Dublin City Council says decision cannot be amended or appealed

‘The promoter could have lodged the licence application at any stage, including before the tickets went on sale last February’

Minister for  Tourism  Leo Varadkar:  said  he saw no reason why the remaining three Garth Brooks concerts scheduled for Croke Park later this month should not go ahead.  Photograph: Brian Lawless/PA

Minister for Tourism Leo Varadkar: said he saw no reason why the remaining three Garth Brooks concerts scheduled for Croke Park later this month should not go ahead. Photograph: Brian Lawless/PA

Sat, Jul 5, 2014, 01:01

Dublin City Council said the decision to reduce the number of Garth Brooks concerts “cannot be amended or appealed”. In a statement last night, the council said it had been consistent in informing the promoter that its main concern was the impact that five consecutive concerts would have on the local area.

Meanwhile Minister for Tourism Leo Varadkar said yesterday he saw no reason why the remaining three Garth Brooks concerts scheduled for Croke Park later this month should not go ahead.

The council said the outdoor event licensing procedure was not the same as that which applied to a planning application.

In late January-early February tickets went on sale for five proposed Garth Brooks concerts at Croke Park. “It should be noted that the promoter could have lodged the licence application at any stage, including before the tickets went on sale last February. Dublin City Council were not formally consulted by the promoter prior to the tickets going on sale. It should be noted that there is no requirement for such consultation.”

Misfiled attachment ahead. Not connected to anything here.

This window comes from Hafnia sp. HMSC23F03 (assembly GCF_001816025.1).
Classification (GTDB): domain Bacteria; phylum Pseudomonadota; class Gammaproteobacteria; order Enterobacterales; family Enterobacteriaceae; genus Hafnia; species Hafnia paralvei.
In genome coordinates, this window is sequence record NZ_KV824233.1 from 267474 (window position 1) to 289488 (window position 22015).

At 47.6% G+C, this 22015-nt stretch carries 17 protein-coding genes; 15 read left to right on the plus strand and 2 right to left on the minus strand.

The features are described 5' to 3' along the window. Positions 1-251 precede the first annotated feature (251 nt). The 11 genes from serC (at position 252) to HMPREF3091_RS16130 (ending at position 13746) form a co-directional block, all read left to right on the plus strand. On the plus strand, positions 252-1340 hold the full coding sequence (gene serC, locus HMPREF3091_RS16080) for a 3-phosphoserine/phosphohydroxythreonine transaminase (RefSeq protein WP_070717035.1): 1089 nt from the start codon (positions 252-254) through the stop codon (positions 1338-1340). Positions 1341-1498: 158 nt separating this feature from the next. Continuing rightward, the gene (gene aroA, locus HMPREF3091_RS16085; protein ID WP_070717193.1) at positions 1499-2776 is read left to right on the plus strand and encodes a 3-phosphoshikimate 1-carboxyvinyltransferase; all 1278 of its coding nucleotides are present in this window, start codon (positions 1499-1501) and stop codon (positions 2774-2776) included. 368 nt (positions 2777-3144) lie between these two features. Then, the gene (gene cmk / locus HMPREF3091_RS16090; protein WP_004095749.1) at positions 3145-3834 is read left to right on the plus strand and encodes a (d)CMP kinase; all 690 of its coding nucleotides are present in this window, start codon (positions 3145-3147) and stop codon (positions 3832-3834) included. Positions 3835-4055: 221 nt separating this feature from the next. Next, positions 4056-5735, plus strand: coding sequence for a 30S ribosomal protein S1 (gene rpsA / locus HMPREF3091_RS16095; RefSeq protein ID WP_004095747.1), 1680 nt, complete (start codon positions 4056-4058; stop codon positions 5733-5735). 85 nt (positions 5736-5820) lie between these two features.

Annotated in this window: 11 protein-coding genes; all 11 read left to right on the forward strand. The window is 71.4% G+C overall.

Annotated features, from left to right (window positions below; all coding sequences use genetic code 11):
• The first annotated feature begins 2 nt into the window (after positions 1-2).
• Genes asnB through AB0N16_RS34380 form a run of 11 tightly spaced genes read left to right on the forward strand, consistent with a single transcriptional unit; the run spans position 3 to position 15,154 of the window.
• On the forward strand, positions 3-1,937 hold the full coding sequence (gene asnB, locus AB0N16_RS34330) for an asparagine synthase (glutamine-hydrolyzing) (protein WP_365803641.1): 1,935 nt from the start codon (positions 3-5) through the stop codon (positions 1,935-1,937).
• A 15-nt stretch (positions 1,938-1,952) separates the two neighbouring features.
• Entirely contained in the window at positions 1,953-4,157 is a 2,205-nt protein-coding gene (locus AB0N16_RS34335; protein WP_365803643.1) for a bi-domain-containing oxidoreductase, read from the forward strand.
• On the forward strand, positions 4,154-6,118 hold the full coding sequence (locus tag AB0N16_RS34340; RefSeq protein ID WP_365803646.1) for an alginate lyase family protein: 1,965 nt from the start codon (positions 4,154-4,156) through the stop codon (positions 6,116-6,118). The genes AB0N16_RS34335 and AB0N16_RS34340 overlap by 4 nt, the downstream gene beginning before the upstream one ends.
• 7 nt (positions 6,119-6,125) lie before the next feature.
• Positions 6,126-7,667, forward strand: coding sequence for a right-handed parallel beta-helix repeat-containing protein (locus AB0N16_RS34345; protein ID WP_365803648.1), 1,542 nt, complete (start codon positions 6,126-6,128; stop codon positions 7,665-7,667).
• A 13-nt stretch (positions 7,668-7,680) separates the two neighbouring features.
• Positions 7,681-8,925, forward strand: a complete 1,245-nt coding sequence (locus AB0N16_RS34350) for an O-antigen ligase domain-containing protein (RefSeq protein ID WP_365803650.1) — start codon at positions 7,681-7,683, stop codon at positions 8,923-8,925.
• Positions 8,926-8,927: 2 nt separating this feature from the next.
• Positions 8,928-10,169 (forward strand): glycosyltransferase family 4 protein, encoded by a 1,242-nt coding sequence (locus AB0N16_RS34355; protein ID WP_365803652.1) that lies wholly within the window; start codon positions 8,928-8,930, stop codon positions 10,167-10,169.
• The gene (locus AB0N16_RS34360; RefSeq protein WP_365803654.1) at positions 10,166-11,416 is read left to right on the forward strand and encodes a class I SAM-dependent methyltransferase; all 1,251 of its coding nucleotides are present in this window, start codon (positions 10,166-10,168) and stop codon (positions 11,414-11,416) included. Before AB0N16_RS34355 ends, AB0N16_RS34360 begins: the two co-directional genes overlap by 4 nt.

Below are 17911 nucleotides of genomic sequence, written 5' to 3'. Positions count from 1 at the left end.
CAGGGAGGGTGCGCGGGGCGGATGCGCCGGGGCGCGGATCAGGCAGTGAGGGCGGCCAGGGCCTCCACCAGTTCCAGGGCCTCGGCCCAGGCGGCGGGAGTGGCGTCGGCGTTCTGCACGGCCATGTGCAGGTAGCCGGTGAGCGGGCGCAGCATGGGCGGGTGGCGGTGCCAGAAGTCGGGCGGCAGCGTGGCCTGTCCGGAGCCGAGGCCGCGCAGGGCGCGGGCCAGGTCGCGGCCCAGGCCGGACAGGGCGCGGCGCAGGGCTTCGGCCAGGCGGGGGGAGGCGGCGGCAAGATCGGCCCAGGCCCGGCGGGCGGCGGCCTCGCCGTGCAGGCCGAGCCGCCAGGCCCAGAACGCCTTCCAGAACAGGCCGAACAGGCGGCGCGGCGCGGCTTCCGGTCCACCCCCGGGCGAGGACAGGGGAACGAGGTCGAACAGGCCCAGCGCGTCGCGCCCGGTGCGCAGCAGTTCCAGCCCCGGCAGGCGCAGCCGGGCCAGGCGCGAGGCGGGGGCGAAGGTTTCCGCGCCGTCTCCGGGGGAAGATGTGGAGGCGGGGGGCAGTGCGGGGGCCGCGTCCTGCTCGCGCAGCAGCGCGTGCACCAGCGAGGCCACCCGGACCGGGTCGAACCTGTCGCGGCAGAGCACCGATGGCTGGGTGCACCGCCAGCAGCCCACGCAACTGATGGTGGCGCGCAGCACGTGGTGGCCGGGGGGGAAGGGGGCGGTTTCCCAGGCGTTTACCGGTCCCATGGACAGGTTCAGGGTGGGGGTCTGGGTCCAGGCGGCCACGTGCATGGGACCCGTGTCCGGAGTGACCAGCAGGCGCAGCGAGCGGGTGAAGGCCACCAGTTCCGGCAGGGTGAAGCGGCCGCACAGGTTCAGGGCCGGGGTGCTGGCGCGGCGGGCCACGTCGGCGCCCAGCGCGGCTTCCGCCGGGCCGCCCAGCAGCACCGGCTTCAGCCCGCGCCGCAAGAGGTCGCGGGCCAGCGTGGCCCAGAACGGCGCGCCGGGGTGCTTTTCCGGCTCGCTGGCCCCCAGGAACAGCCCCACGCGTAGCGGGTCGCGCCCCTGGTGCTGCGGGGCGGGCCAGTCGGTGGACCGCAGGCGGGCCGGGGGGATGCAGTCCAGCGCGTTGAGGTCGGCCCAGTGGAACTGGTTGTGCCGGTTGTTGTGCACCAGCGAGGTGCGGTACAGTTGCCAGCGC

There was no formal consultation with Dublin City Council and the promoter before the lodgement of the event licence applications, although there were a number of informal discussions with the promoter’s agents prior to its lodgment, the statement said.

The council said the application for the outdoor event licence was not received until April 17th. “The application was accompanied by a draft event management plan which included associated drawings. The application was circulated to the relevant statutory agencies for their information and consideration.

“There is a five-week public consultation period associated with such applications where any person can make a submission/observation on the application within that period. The closing date for submissions in this case was the 21st of May and in excess of 370 were received within that timeframe,” the statement added.

A meeting was held at Dublin City Council’s request on June 3rd with the promoter and venue management relating to the production/build/decommissioning of structures schedule that was received with the application. Another meeting was held on June 11th to discuss traffic management and transportation.

“Dublin City Council planning department made it clear at these meetings no decision had been made on the application at that time. Dublin City Council stated at both meetings that its most serious concern was the number of shows proposed and the impact on people living in the area,” the statement added.

The decision to grant or refuse an event licence is made by senior management in Dublin City Council’s planning department.